We’re city dwellers. For you country bumpkins, that basically means we live in a jail…sort of. There are plenty of stores, hospitals and lots of car exhaust, but not many fields to run through, or crawdads to catch.

When my son was three years old, I longed for him to have inspiring summer afternoons playing outside like I did when I was a child. One hot, sultry afternoon at nap time, I was reading to him his favorite little Red Fire Engine book when it suddenly dawned on me what I could do to give him a thrill. While he lay on his bed and watched, I solemnly took his yellow plastic raincoat and his tall rubber boots out of the closet, all the while informing him that he needed to take a good nap because when he woke up, there might be a fire for him to put out. He laid there wide-eyed, his little fireman’s hat resting ready on his tummy. The spine-tingling resonance of his voice convinced me that I had struck gold. “Wow, I would like that.”

While he slept, I took some big, square colored chalk out of the school drawer in order to create my masterpiece. On our walkway, I drew a big tree, then added daring slashes of red streaks which I hoped look like fire. Then I dragged the water hose over to the sidewalk, turning the spray nozzle on just a short half-turn, ready for my little fireman to pull the trigger.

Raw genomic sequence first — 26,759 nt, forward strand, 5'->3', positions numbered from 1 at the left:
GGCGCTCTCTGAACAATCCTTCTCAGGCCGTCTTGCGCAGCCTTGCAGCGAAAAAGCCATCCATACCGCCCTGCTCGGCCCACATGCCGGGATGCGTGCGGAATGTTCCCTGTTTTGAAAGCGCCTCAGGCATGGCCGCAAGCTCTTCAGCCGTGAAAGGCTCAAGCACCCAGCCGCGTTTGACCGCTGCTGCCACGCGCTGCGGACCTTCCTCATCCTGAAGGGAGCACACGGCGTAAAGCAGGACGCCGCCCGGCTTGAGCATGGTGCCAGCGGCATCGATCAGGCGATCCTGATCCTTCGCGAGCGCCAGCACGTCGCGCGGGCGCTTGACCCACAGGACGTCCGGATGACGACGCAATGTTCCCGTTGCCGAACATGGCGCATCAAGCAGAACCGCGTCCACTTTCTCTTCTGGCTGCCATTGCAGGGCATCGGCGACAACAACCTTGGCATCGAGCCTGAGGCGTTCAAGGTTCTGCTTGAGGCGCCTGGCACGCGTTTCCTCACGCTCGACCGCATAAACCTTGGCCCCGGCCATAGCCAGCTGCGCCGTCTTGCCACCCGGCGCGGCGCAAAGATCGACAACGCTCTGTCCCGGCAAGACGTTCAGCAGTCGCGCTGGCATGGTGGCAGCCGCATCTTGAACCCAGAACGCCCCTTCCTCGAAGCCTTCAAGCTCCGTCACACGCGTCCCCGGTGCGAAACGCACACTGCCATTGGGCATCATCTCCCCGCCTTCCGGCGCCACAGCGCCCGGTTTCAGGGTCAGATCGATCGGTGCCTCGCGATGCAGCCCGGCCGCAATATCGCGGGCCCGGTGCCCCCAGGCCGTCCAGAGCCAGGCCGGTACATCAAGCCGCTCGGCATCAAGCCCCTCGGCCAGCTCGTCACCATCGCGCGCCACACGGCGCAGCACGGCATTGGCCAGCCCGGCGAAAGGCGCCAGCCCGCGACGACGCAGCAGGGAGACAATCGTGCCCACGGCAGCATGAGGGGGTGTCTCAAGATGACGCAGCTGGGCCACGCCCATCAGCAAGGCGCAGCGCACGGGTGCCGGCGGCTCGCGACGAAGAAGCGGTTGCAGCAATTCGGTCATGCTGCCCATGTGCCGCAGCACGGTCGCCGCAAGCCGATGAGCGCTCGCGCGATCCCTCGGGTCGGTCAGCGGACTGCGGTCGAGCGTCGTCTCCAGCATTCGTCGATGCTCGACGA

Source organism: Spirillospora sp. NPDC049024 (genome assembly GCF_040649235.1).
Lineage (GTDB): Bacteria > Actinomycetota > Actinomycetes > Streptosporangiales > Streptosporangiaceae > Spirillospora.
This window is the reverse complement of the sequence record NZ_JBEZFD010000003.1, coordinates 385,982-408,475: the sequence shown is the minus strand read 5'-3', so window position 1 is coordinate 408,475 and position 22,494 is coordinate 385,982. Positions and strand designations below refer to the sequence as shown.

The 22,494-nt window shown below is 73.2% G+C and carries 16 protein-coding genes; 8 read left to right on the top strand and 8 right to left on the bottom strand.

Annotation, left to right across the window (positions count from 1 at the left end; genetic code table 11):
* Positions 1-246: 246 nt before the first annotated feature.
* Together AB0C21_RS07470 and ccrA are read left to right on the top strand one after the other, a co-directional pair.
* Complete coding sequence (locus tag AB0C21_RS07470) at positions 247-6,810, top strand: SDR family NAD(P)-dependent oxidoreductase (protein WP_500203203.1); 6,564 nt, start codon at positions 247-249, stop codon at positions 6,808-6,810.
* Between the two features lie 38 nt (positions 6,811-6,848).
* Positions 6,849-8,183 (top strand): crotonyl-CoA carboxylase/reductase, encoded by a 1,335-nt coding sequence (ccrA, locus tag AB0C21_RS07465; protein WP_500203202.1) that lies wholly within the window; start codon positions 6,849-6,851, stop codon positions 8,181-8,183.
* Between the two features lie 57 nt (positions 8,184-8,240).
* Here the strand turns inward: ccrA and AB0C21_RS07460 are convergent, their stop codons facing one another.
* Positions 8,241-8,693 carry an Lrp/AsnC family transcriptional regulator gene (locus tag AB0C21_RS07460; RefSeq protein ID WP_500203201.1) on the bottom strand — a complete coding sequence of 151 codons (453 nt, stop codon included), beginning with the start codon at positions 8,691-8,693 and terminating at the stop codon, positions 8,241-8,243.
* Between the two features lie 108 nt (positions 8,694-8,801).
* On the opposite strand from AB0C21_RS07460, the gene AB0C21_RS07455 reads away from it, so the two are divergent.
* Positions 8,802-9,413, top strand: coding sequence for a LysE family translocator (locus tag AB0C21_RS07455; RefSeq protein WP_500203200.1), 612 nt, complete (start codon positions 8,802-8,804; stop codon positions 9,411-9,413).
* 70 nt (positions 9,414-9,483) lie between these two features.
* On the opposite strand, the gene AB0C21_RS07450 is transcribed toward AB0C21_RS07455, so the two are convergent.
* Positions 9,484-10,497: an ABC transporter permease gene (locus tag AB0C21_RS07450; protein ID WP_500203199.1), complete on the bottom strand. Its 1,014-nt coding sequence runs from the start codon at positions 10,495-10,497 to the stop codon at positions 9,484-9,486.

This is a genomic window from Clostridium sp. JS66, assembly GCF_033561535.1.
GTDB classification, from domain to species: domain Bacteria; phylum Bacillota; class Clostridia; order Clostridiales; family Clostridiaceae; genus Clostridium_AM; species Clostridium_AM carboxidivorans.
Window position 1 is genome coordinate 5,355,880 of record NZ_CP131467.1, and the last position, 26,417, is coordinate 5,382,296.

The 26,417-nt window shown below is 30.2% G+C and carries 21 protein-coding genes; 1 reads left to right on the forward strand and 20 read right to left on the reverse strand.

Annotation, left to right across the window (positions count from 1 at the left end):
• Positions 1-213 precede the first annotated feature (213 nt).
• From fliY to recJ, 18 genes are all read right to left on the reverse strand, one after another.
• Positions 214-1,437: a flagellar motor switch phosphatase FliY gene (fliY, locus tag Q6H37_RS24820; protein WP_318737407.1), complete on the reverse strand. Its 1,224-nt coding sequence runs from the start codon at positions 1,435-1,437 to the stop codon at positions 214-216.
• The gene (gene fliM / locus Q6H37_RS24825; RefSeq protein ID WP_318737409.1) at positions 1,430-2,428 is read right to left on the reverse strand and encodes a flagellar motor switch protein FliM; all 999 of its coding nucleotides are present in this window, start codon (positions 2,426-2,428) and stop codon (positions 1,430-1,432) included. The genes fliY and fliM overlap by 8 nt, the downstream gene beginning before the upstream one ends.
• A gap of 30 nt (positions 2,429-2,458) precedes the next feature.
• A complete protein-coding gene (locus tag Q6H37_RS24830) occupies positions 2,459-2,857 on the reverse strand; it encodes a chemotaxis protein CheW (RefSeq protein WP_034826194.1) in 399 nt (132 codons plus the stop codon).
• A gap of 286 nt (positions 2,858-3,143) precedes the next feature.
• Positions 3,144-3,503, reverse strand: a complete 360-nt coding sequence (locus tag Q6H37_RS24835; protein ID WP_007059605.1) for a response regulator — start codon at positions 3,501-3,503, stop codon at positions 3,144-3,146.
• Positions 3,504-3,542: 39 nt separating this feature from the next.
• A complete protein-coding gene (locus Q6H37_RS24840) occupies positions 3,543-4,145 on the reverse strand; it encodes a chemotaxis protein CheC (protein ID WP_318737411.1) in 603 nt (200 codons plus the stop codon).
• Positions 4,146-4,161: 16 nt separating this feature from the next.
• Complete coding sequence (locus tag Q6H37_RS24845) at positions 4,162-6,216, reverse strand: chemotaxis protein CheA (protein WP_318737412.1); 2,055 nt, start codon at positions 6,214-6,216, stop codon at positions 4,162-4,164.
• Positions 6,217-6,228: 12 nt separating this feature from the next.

When he awoke, I excitedly told him about the tree on the driveway as I helped him put on his boots and coat.  I kissed his cheek as I challenged him, “Go put the fire out, big man.”

He solemnly placed his plastic red hat on his head and rushed out with all the importance that a real fireman might feel in the act of a great rescue. For over an hour he sprayed the sidewalk tree until there was no sign there had ever been a chalk drawing. It was clear that his imagination had taken him to awe-inspiring heights. He was THE MAN, and I was his mama.

Every day that hot summer, he went to sleep dreaming of his impending important task. And while he slept, I left my housework and rushed out, chalk in hand, to prepare my son’s newest adventure.

Time rushes forward, making most of us miss many of the magic things in life. My son is almost a man now. As I look back to those precious days, I have never regretted having unfolded clothes or unwashed dishes on the afternoon of July 9th or August 10th or any other day of my life. Oh, but what if I had missed drawing that first burning tree?

Inspired by a story told by Mickey Wilhite, my wonderful friend, one
of my favorite nieces and a sister in the sweetest sense of the word.
~ Debi